Understanding Problem-Based Learning

Consider you need to teach someone how to light a match.

You can show them pictures of people lighting a match, or even better – a video of a match being lit. You can create a series of slides in PowerPoint providing the steps it takes to light a match. You can show a good example vs. a bad example, and point out the differences between the two. How about hiring a match specialist; who can give a live demonstration showing the proper way to light a match.

How about just giving them a match?

Problem Based Learning (PBL) is a learner-focused pedagogy in which learning occurs through the experience of real-world problem solving, realizing that problems may have more than one defined solution and those problems will often increase in difficulty. Referring back to the match example, why would we go through all the constructs of traditional teaching methods when the learning solution could be as simple as handing them a match, providing minimal instruction, and giving feedback?

Much research in the field of learning and behaviorism has proven that learners learn more when they perform real-world tasks, solve relatable problems, and then receive appropriate feedback during that same application. Even more so, learners retain more when they are encouraged to integrate their new knowledge into their own life through discussion, debates, and presentation of the new knowledge. [ITDL, May 2011, pp.3-7]

So what’s the ‘problem’?

The issue is that with the majority of learning experiences, both academic and eLearning – the learner is not the center of attention. They are a passive audience. Even if they are interested in the topic, their focus isn’t on the content. It’s on how they are able to relate that portion of learning to the content (i.e. Constructivism). This is the portion where instructional analysis shines, because you can determine which learning styles work for your environment, your audience, and other factors.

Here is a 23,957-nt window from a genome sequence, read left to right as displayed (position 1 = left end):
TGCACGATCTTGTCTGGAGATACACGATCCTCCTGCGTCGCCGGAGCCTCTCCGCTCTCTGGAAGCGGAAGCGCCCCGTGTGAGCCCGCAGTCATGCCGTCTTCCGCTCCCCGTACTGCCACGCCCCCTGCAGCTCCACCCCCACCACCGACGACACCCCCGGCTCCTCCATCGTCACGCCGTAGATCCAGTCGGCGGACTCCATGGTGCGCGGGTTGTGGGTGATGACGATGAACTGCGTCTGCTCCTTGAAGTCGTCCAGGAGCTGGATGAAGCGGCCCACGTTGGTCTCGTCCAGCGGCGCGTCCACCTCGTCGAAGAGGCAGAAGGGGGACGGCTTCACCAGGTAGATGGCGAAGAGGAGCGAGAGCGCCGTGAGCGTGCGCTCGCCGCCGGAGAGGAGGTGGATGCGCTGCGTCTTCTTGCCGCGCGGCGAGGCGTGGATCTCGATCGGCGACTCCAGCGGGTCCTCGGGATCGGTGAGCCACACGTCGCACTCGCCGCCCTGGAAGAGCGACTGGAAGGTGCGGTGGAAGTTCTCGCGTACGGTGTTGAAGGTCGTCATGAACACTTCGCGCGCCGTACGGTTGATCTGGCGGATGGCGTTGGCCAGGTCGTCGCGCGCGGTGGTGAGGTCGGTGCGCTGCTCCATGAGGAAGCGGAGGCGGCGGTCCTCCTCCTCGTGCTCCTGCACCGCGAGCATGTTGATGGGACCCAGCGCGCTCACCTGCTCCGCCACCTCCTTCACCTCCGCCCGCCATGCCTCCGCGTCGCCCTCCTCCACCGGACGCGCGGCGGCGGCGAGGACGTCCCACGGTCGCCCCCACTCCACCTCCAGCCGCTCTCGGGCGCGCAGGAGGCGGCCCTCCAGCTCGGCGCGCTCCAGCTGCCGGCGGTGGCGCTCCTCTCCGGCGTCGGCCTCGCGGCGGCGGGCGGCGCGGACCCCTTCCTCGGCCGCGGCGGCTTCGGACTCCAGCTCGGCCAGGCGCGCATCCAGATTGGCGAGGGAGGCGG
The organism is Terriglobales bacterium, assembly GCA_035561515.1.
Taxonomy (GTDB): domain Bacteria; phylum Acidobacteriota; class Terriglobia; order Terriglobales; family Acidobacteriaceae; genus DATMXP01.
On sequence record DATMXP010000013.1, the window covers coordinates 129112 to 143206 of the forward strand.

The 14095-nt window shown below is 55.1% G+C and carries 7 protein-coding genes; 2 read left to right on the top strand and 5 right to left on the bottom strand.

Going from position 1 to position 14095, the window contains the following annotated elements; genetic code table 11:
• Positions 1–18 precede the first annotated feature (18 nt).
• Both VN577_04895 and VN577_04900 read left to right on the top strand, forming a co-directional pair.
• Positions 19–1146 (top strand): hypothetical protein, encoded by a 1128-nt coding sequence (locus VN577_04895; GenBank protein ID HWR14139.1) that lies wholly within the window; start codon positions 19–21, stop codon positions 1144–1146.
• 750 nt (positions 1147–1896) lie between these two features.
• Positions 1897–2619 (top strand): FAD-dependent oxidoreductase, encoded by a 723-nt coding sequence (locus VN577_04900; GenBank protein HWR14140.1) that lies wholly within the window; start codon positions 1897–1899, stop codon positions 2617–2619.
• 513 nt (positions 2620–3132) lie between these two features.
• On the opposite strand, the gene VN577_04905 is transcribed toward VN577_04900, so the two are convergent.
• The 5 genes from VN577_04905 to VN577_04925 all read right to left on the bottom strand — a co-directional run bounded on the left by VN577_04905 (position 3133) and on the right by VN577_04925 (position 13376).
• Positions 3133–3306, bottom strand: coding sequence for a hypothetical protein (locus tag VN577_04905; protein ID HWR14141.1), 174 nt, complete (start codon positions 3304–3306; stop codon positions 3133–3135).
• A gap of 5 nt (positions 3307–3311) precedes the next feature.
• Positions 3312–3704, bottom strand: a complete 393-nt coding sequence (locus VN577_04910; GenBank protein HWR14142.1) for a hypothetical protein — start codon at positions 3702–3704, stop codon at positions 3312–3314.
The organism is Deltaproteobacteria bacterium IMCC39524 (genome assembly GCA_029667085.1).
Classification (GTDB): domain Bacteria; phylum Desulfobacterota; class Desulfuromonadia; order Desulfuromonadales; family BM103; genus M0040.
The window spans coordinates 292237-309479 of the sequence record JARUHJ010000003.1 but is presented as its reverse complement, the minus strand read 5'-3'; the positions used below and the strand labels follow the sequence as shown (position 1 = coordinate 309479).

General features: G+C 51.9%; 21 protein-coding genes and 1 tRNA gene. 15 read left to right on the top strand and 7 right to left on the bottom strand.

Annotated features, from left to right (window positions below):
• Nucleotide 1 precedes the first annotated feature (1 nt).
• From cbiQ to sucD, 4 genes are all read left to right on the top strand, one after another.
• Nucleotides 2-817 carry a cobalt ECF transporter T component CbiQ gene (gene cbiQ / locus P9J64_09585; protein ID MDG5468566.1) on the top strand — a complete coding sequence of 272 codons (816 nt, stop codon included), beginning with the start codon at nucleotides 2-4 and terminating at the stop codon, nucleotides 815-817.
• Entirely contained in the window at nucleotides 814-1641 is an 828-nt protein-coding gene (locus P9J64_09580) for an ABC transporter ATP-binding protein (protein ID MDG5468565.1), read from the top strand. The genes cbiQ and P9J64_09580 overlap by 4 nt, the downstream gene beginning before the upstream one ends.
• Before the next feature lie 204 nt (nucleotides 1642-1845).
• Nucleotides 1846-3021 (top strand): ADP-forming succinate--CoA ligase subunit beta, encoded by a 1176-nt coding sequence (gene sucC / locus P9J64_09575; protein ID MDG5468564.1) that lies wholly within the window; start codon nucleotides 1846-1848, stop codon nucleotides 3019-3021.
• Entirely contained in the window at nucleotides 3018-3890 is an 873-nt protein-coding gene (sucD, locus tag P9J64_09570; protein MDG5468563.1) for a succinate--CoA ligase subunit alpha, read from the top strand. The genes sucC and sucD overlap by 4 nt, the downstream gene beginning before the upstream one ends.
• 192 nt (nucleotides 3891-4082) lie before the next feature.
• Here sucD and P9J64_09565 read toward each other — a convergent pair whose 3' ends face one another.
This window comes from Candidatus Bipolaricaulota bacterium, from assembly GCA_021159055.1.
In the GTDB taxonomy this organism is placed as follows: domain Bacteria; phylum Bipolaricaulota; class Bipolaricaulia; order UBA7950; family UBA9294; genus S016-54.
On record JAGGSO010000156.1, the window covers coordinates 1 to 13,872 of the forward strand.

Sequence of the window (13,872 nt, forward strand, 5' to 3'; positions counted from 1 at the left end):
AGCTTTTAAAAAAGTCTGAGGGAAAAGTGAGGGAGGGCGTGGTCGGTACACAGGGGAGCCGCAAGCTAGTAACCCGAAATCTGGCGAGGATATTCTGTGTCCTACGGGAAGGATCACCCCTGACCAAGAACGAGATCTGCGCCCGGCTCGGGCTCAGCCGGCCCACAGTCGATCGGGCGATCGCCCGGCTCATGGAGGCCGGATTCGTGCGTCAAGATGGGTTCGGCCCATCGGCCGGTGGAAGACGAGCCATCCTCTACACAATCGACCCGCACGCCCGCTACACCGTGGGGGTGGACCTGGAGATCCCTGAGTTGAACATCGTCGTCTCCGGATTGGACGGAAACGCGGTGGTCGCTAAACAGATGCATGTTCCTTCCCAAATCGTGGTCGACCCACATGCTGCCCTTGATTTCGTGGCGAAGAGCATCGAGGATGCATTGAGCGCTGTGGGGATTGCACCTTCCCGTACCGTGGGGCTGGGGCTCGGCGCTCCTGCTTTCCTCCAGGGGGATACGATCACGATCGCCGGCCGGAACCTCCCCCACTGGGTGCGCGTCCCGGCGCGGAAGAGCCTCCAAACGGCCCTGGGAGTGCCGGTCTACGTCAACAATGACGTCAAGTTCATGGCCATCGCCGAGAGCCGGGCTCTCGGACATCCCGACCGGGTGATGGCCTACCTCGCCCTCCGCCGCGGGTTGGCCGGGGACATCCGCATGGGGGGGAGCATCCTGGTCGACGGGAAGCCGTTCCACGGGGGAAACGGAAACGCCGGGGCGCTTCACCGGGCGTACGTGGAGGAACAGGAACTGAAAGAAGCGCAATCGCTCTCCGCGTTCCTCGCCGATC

For example, let’s say we have a “Customer Service” eLearning course. In this eLearning course, there is a single lesson called “Filling out the Paperwork”. Not the flashiest of topics and it will surely put some learners to sleep. Let’s see how different learning pedagogy’s affect this eLearning lesson.

With “Traditional Learning”, the learner will first be introduced to the topic and then hear about the instructional objectives for the purpose of this lesson. Moving to the next slide, they will learn about why this is important to learn, and the reasoning behind it. Then they will move on to the content where it might show a video, an interactive element of drag and drop, or some images. After they view the content, they will be assessed with questions about the knowledge they just, hopefully, gained. Once they submit their questions, the learner has completed the lesson – or in more ideal examples, is provided at least some remediation.

Using “Problem Based Learning”, the learner is introduced to the lesson (no objectives), and immediately given a trivial problem. If the problem is too difficult, resource and content material is provided to assist. This material can be a document, a link to a website, a video, etc… The learner will be asked to fill out a form, much like how they would be asked to in their job environment. After completing the problem, the learner will be given a new problem with increased difficulty or complexity. The learner will complete problem after problem until they have worked through some of the most challenging components in completing the task. By doing so, they have already gained practice, confidence, and knowledge of application in the environment.

In the Traditional Learning example, the learner is semi-active through the interactive parts, and then only active at the end when they are completing questions. In the Problem Based example, the learner is active throughout the entire lesson either completing the problem, or guiding their own learning by seeking the answers themselves.

Having the focus be on what is best for the learners is often the better solution. Concerns of an overwhelming cognitive load may negate the advantages of PBL in many cases so consideration of the audience demographic and experience, as well as the complexity of the overall tasks, must be taken into account. When appropriately applied, however, PBL is a learning method that can promote the development of critical thinking skills. [Computers & Education 53 (1), pp.132–141]

– co-authored by Justin V. (Instructional Designer)